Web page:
The Bunk House was not just for sleeping, but it was for eating and recreation too. In one corner, near the door to the Blacksmith Shop (left) is this terrific stove, probably original (circa 1937).
Looking through the an access panel at the hoist room for Shaft No. 3. The cable had long ago been scrapped, along with the motors to drive the pulleys. I still admire the workmanship on the spool’s arching metal shell.
Don’t let Mitchell Engine House run out of steam…
Old hospital beds.
The command building and a coolant tank. In the distance, rain and hail pound Wyoming dirt.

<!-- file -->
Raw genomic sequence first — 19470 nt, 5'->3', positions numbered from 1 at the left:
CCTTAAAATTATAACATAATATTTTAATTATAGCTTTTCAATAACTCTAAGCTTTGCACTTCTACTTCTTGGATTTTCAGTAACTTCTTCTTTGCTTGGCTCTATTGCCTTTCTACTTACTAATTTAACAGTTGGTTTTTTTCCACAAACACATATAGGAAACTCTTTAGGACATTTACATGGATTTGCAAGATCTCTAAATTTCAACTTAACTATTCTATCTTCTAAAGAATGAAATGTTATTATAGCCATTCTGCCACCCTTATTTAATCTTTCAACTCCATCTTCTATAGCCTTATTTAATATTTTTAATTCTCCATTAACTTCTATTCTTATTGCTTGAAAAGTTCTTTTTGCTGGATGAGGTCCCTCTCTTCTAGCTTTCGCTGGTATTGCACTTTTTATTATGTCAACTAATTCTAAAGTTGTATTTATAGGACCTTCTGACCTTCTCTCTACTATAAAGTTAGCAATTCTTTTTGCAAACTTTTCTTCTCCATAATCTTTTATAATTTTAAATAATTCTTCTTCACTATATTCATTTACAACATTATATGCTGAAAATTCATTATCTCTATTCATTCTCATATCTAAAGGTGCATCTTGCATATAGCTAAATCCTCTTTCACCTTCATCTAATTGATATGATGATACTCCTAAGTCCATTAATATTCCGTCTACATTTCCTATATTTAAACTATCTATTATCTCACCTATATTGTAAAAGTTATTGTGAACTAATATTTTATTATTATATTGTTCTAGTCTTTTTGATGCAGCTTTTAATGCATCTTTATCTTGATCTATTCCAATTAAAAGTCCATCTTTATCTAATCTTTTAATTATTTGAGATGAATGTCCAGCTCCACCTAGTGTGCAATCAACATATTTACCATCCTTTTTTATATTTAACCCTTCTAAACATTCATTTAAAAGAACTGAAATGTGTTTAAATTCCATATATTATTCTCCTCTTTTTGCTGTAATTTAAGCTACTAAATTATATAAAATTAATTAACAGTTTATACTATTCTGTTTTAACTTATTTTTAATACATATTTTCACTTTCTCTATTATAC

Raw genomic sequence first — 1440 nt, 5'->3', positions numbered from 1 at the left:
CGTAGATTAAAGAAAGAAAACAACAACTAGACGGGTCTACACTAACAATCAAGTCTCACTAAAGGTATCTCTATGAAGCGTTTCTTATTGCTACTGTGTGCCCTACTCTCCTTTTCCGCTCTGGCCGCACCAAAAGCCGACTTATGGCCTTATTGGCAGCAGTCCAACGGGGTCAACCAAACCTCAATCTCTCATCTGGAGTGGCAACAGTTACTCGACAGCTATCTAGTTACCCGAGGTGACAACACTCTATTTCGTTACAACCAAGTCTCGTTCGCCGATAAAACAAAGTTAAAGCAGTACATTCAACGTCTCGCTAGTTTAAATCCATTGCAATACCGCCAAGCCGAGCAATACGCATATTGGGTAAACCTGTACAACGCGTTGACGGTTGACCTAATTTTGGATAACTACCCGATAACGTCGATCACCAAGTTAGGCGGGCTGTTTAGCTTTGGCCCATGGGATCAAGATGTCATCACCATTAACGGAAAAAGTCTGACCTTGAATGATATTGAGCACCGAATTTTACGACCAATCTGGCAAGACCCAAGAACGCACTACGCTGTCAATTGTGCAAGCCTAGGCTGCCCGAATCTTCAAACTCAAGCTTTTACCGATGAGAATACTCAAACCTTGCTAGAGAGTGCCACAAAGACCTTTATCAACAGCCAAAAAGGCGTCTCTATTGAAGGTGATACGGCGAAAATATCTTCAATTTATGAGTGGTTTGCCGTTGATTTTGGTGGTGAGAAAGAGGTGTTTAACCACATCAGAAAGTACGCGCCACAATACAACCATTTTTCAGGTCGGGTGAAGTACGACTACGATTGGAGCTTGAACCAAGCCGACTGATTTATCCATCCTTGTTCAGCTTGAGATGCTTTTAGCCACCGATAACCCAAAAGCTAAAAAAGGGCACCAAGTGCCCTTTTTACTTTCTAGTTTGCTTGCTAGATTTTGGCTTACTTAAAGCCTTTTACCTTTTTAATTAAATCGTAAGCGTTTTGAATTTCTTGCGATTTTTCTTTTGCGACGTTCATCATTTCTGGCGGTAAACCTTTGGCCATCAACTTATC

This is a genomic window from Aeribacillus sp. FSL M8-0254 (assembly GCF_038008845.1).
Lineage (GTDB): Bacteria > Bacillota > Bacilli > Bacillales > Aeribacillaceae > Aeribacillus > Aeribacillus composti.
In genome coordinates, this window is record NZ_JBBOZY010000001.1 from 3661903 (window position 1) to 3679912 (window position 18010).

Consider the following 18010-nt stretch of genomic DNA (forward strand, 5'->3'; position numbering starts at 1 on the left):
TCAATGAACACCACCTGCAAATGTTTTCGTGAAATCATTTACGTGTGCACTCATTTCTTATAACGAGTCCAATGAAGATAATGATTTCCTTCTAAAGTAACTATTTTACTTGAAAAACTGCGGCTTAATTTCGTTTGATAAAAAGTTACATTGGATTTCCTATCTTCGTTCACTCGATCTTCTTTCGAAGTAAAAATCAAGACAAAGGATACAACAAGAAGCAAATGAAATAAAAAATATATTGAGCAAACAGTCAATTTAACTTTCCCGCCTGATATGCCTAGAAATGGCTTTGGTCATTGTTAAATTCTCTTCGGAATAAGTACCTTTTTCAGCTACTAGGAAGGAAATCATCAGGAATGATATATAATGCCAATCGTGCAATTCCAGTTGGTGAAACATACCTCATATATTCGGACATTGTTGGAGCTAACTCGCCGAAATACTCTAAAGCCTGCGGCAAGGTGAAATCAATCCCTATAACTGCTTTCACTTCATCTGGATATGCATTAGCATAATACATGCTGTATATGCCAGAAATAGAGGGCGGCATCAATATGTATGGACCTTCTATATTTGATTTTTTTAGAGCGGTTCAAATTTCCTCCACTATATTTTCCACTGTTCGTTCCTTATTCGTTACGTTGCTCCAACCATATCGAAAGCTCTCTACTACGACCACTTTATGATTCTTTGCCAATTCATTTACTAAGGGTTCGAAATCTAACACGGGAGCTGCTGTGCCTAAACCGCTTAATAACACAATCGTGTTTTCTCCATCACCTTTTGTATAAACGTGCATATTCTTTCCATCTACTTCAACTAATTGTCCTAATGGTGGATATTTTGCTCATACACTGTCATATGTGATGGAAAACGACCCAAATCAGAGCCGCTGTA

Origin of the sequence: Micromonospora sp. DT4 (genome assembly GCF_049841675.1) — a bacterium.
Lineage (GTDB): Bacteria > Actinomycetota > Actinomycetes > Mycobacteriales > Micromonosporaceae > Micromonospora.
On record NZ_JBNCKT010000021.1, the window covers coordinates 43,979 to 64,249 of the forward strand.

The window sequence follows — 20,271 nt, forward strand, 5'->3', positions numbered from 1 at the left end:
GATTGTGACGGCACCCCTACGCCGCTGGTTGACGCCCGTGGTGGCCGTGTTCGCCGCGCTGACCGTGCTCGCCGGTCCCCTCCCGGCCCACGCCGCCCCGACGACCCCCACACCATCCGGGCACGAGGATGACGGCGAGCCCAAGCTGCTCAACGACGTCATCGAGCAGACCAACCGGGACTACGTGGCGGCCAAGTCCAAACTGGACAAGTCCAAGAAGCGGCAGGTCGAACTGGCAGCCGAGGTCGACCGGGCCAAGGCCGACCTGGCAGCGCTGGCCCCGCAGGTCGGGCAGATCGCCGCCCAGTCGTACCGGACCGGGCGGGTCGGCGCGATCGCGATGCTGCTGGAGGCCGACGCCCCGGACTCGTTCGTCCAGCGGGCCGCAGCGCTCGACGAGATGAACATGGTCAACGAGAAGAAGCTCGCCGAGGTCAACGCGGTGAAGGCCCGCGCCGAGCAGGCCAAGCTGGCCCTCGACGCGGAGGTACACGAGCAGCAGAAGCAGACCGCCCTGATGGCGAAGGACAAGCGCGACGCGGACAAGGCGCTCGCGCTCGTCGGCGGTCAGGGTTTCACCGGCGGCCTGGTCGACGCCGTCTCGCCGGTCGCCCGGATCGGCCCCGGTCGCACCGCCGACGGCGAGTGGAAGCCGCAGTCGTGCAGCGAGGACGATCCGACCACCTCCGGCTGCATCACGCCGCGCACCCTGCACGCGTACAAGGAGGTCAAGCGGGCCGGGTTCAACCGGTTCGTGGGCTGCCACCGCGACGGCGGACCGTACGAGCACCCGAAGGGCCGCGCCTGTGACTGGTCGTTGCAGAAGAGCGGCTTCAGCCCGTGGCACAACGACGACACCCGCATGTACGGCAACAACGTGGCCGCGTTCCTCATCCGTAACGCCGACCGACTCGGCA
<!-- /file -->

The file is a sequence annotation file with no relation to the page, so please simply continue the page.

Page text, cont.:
The view from the larry, looking out at the overgrowing coke oven top. Papers listed the order of the charges for each oven, noting the sticky doors and persistent leaks. Emergency respirators and rescue gear was stored close, as long exposure to emissions from the rusty hatches could make worker pass out on the top of the ovens.
Sunrise over Mill Hell, and all of Kurth’s various skyways. The elevators in the foreground date to the mid-1920s, Electric Steel is behind and is a little earlier than that.
This might have been part of the Pioneer Pellet Plant. It looks to be a ball mill, which pulverizes ore by spinning it with thousands of ball bearings.
These ceramic bricks were likely from the fireproof tunnel that connected the elevators.